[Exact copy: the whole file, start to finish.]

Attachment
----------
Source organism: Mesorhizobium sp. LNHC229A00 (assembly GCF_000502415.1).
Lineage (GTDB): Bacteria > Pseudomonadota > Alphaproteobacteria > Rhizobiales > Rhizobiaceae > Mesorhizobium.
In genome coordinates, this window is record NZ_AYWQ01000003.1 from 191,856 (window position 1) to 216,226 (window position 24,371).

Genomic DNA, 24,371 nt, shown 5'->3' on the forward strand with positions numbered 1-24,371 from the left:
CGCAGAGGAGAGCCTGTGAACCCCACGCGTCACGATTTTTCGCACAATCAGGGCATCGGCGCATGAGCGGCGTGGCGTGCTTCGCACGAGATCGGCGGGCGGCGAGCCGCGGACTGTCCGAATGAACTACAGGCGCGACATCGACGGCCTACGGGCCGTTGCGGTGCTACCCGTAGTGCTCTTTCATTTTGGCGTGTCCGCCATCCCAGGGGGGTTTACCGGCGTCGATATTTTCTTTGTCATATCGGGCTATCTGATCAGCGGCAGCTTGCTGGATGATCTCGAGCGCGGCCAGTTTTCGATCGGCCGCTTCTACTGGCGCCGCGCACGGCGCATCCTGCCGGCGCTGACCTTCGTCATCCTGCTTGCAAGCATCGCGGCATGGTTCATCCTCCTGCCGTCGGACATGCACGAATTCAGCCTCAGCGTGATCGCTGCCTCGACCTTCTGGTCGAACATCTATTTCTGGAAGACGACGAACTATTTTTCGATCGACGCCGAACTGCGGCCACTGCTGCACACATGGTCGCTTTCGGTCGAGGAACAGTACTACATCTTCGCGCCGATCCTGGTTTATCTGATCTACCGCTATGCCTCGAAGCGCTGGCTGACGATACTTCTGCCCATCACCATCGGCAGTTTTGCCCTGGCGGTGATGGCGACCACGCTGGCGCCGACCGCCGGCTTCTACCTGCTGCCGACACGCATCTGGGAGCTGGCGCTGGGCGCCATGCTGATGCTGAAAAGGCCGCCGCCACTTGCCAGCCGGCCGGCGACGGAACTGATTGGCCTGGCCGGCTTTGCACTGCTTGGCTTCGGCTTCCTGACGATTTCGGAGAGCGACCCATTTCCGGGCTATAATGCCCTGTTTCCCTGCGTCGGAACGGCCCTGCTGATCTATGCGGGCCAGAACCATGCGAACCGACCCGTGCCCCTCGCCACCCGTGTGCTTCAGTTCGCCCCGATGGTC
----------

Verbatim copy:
Source organism: Mesorhizobium sp. LNHC229A00 (assembly GCF_000502415.1).
Lineage (GTDB): Bacteria > Pseudomonadota > Alphaproteobacteria > Rhizobiales > Rhizobiaceae > Mesorhizobium.
In genome coordinates, this window is record NZ_AYWQ01000003.1 from 191,856 (window position 1) to 216,226 (window position 24,371).

Genomic DNA, 24,371 nt, shown 5'->3' on the forward strand with positions numbered 1-24,371 from the left:
CGCAGAGGAGAGCCTGTGAACCCCACGCGTCACGATTTTTCGCACAATCAGGGCATCGGCGCATGAGCGGCGTGGCGTGCTTCGCACGAGATCGGCGGGCGGCGAGCCGCGGACTGTCCGAATGAACTACAGGCGCGACATCGACGGCCTACGGGCCGTTGCGGTGCTACCCGTAGTGCTCTTTCATTTTGGCGTGTCCGCCATCCCAGGGGGGTTTACCGGCGTCGATATTTTCTTTGTCATATCGGGCTATCTGATCAGCGGCAGCTTGCTGGATGATCTCGAGCGCGGCCAGTTTTCGATCGGCCGCTTCTACTGGCGCCGCGCACGGCGCATCCTGCCGGCGCTGACCTTCGTCATCCTGCTTGCAAGCATCGCGGCATGGTTCATCCTCCTGCCGTCGGACATGCACGAATTCAGCCTCAGCGTGATCGCTGCCTCGACCTTCTGGTCGAACATCTATTTCTGGAAGACGACGAACTATTTTTCGATCGACGCCGAACTGCGGCCACTGCTGCACACATGGTCGCTTTCGGTCGAGGAACAGTACTACATCTTCGCGCCGATCCTGGTTTATCTGATCTACCGCTATGCCTCGAAGCGCTGGCTGACGATACTTCTGCCCATCACCATCGGCAGTTTTGCCCTGGCGGTGATGGCGACCACGCTGGCGCCGACCGCCGGCTTCTACCTGCTGCCGACACGCATCTGGGAGCTGGCGCTGGGCGCCATGCTGATGCTGAAAAGGCCGCCGCCACTTGCCAGCCGGCCGGCGACGGAACTGATTGGCCTGGCCGGCTTTGCACTGCTTGGCTTCGGCTTCCTGACGATTTCGGAGAGCGACCCATTTCCGGGCTATAATGCCCTGTTTCCCTGCGTCGGAACGGCCCTGCTGATCTATGCGGGCCAGAACCATGCGAACCGACCCGTGCCCCTCGCCACCCGTGTGCTTCAGTTCGCCCCGATGGTC